ASK ID: Broken veins/capillaries

We asked Prof Niki Ralph:

‘Broken veins or capillaries on the cheeks, nose and around the mouth are very common in fair skinned people. They most commonly occur as a result of UV damage over years. UV exposure gradually causes thinning of the epidermis (top layer of the skin), with reduced elastin and collagen and this means the blood vessels become more obvious as they emerge between the junction of the epidermis and dermis(2nd layer of skin). This results in thin, spidery like blood vessels which are red/purple on the cheeks and in the creases of the nose/around the mouth.
Anyone who exposes themselves to the sun without using regular SPF and a hat is at risk of developing these broken capillaries however for those who suffer with Rosacea they are more prone to them.

Rosacea is a very common inflammatory skin condition affecting predominantly the face. It is known as “the curse of the Celts” as approx. 10% of Irish adults are affected by it. There are many subtypes of Rosacea, however the two most common include Papulopustular Inflammatory Rosacea (red spots and pustules on the cheeks and nose) and Erythematotelangiectatic Rosacea which is characterised by broken capillaries on the face, with easy flushing after exercise, a change of environment or after consumption of hot food or drinks.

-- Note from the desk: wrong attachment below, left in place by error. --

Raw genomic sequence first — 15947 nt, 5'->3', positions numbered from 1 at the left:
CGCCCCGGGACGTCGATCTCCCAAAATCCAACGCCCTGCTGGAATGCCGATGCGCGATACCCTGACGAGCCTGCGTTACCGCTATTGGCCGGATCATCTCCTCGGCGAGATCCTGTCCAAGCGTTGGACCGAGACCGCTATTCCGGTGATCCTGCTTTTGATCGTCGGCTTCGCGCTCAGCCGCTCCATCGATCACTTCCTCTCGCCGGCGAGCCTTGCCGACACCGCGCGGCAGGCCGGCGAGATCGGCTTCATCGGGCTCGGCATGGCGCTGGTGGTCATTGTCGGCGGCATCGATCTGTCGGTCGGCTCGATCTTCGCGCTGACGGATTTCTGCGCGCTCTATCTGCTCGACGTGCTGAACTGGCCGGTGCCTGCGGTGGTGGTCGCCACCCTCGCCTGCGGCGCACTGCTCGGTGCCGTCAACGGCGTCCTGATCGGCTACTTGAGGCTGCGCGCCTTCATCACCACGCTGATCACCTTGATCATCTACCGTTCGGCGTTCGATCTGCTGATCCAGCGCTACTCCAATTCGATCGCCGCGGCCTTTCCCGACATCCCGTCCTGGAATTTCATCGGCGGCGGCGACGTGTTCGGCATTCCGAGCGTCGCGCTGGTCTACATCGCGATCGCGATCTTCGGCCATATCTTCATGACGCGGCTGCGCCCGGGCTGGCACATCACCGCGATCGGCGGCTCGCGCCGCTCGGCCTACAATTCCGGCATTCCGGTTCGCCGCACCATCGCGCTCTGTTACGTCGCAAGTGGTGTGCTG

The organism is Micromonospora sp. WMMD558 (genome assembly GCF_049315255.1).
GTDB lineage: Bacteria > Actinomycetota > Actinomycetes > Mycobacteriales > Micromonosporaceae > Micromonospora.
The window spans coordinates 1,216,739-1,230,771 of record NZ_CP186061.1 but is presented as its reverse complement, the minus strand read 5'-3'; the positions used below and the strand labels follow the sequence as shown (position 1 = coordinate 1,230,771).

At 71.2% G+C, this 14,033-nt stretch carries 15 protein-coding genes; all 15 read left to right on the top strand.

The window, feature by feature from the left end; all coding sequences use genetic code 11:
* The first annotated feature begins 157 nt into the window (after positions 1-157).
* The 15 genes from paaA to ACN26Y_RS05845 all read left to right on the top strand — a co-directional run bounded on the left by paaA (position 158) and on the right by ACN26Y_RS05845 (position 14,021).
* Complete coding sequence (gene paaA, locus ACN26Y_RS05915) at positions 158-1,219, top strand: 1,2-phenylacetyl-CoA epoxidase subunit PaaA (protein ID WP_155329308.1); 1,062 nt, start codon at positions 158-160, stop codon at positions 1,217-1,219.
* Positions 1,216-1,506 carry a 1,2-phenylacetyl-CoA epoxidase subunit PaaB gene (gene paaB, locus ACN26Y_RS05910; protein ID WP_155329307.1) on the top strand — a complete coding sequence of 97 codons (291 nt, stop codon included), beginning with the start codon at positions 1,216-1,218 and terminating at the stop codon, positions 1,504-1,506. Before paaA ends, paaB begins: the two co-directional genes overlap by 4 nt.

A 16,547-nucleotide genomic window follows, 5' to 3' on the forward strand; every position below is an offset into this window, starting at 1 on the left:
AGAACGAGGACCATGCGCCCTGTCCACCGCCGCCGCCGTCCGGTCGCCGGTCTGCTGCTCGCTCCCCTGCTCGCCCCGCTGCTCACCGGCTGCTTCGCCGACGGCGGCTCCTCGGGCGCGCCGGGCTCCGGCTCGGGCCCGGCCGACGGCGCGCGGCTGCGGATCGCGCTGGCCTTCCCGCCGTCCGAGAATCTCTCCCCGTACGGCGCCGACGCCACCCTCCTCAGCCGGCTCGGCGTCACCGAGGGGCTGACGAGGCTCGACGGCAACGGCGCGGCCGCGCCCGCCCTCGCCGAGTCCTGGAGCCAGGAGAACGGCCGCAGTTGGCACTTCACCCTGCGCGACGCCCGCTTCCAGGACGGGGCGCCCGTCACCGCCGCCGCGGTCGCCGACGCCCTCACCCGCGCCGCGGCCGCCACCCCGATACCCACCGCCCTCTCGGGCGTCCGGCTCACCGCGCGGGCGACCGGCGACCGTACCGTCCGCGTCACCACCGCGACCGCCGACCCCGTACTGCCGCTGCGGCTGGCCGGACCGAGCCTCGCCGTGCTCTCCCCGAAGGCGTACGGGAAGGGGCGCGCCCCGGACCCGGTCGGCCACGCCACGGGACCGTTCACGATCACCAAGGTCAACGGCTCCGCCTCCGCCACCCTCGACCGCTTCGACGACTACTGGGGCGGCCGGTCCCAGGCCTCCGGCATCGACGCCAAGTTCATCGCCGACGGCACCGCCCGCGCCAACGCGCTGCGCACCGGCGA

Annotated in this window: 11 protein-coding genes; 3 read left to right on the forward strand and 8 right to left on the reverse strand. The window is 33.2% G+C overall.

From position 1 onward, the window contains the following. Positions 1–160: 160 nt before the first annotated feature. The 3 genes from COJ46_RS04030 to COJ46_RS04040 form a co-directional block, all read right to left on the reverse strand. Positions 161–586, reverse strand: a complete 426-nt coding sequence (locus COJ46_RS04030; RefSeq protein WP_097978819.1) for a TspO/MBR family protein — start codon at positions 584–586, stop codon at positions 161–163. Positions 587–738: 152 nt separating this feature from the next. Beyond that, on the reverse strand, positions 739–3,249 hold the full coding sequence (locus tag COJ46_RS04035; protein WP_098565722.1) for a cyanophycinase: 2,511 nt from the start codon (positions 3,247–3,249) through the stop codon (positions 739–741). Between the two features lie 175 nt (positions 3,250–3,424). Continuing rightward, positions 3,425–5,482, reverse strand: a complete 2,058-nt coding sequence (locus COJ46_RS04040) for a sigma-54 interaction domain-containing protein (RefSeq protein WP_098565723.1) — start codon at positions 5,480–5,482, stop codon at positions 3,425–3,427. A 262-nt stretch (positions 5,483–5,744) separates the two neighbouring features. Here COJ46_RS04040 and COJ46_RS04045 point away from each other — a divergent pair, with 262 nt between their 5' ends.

There are some temporary ways to camouflage the capillaries with concealer and make-up however it is not always easy to conceal the larger capillaries. You can also use topical prescription products such as Brimonidine which gives temporary reduction of redness of the capillaries (it lasts approximately 12 hours) however it can be quite difficult to use it effectively without causing significant paleness of the surrounding skin. Temporary control with topical therapies also means you have to plan your day around when to apply the prescription therapy.

A more permanent solution is to use IPL (Intense pulse light). This form of light treatment minimizes the redness caused by capillaries forming. It also has an effect on irregular skin pigmentation (brown pigmentation/ sunspots) making the facial skin look more uniform and more youthful.

IPL is considered a “lunchtime procedure” as there is minimal downtime. A numbing cream is applied to the face prior to the procedure. During the procedure it feels like an elastic-band on the skin’s surface. Treatment takes approximately 30 minutes, depending on areas requiring treatment. Post procedure, we apply a broad-spectrum mineral SPF such as @eltamdskincare and it is vital that you use an SPF daily after that to maintain long lasting effects from IPL. You usually require a course of 3-4 treatments with a gap of 4 weeks between each treatment to achieve optimum results. A course of 4 x facial treatments costs €850.